The Skinny 

Pima County Supervisor Ally Miller has some experience falling into holes.

Courtesy photo

Pima County Supervisor Ally Miller has some experience falling into holes.

Ally in Wonderland, Part 357

Pima County Supervisor now facing investigation by Arizona Attorney General

The email controversy surrounding Pima County Supervisor Ally Miller now has her under investigation by the Arizona Attorney General's Office.

And if our sources are correct, it's a serious problem for Miller, who is in the midst of a reelection campaign. Miller is facing Republican John Winchester in the Aug. 30 primary race and Democrat Brian Bickel in the November general election.

For more than a month, Miller has been denying that she uses her private email to conduct business—a claim that is clearly contradicted by the pile of email messages that former employers have turned over to the press and county officials.

There's a technical term for that: big fat liar.

Miller's problems stem largely from her own paranoia, which has been well documented by her own former employees. It was her looney belief that Pima County Administrator Chuck Huckelberry was following her every keystroke that led her to advise her staffers to use personal email rather than the official Pima County system.

As she put it in one email to a former staffer: "I am positive they are reading our emails. ...They could very easily (and legally) use a keystroke recorder to get the password. ...they can use that to record anything you type and see what the password is."

The problem for Miller now is that she and her remaining staffers (another one, Ryan Cunningham, quit the office earlier this month) have insisted in correspondence with Clerk of the Board Robin Brigode that they have not used private email for conducting official county business.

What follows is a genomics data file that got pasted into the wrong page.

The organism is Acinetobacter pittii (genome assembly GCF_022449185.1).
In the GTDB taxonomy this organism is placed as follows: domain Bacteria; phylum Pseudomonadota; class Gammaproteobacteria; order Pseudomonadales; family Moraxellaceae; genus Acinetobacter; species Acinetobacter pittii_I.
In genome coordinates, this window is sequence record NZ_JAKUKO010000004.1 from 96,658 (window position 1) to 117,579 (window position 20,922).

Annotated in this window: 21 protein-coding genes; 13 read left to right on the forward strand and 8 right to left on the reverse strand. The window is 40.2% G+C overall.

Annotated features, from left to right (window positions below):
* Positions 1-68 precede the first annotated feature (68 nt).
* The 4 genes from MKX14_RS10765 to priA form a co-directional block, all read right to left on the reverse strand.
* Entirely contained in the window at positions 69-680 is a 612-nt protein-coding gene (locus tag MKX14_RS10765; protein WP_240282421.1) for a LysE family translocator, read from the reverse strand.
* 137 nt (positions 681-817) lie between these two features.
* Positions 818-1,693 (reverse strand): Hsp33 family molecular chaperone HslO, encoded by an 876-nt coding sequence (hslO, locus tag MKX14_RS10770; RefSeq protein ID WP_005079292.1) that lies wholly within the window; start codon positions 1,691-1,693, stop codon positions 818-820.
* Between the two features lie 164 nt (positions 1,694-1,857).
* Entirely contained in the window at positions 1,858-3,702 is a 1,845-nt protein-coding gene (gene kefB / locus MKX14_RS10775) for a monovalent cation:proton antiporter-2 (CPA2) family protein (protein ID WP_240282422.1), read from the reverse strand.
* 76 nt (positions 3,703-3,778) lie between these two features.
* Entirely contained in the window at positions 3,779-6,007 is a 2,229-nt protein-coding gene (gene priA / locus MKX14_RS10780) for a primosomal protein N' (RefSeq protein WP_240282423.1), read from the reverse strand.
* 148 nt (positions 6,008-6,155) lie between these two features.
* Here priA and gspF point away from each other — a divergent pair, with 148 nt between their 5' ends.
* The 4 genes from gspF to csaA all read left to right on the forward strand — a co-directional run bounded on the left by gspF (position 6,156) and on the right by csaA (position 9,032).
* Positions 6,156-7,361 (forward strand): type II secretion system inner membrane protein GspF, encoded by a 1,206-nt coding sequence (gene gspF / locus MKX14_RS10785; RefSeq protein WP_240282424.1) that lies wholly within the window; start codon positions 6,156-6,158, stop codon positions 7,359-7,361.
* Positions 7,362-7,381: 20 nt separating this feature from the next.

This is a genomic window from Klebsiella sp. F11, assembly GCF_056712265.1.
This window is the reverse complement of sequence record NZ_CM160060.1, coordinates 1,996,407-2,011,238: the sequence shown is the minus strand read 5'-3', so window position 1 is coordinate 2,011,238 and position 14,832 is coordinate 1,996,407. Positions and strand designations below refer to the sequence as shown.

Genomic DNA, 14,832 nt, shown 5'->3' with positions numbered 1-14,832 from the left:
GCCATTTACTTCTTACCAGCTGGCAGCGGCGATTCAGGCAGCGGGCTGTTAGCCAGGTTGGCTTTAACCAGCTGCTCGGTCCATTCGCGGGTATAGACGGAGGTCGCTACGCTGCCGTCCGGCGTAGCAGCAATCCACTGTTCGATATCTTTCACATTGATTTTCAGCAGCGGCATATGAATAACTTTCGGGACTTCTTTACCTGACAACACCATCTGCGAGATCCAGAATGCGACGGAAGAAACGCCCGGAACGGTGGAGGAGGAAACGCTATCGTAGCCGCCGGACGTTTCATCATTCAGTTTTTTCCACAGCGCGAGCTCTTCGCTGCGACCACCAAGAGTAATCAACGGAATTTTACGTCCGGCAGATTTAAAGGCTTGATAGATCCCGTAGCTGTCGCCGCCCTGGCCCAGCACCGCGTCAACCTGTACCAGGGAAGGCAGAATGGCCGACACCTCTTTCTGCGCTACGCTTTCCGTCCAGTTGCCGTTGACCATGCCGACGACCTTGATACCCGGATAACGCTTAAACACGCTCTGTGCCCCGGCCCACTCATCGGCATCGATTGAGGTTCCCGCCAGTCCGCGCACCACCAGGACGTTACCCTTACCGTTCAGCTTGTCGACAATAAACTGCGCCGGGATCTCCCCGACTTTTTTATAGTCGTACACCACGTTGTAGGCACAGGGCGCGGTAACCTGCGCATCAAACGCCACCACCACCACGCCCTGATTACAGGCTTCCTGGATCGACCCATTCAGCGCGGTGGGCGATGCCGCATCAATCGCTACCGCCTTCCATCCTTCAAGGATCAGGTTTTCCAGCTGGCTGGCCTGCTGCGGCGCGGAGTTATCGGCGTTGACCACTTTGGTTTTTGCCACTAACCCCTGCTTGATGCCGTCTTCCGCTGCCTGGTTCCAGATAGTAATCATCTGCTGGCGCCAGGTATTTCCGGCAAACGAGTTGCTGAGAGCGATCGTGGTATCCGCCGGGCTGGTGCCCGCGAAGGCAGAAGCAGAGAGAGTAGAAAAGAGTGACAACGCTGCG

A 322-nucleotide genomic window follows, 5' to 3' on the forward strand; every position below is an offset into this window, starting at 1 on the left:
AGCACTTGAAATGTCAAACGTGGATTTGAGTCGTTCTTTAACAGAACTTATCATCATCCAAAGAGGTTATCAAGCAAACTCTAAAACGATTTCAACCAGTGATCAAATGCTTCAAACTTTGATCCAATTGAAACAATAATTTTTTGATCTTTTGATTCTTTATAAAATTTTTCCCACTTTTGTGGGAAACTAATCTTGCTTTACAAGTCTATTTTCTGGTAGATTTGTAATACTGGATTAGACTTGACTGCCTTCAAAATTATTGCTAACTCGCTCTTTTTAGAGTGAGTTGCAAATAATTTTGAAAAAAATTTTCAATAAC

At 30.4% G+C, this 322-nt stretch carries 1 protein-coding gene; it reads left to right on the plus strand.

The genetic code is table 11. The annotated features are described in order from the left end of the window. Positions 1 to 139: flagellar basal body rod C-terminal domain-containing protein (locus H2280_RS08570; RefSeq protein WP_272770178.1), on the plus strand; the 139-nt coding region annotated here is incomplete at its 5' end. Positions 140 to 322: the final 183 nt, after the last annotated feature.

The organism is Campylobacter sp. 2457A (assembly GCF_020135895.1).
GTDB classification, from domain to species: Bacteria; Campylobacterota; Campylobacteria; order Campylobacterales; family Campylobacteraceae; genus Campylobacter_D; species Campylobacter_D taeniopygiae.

In a comment to KVOA News, Miller has tried to weasel around Arizona's public-records law by stating that the "conduct of county business requires the engagement of at least 2 other supervisors which is the requirement for a quorum. A quorum of an elected body is necessary to conduct county business. Anything discussed outside of a quorum of the board of supervisors is not conducting county business. This is a character assassination designed to influence the outcome of an election. I will leave it to the voters to decide."

Unfortunately for Miller, that's not the definition of a public record under the state's public-records law. And because she is claiming that these public records don't exist, she is denying the public a chance to review them, which is a huge no-no in the legal arena.

To help her understand statutes a little better, the Board of Supervisors is scheduled to have a little refresher on what public records are at next week's Tuesday meeting, which should be another one worth watching.

Miller remains defiant, however: She is promising, via her Facebook page, that her critics "will fall in the hole you dug for me."

Would that be one of those Marana potholes she has so much trouble around?

McSally: No Trump Endorsement

But Southern Arizona Congresswoman says she might vote for him

Congresswoman Martha McSally told The Skinny last week that she won't be endorsing Donald Trump in this year's presidential race, although she might vote for him.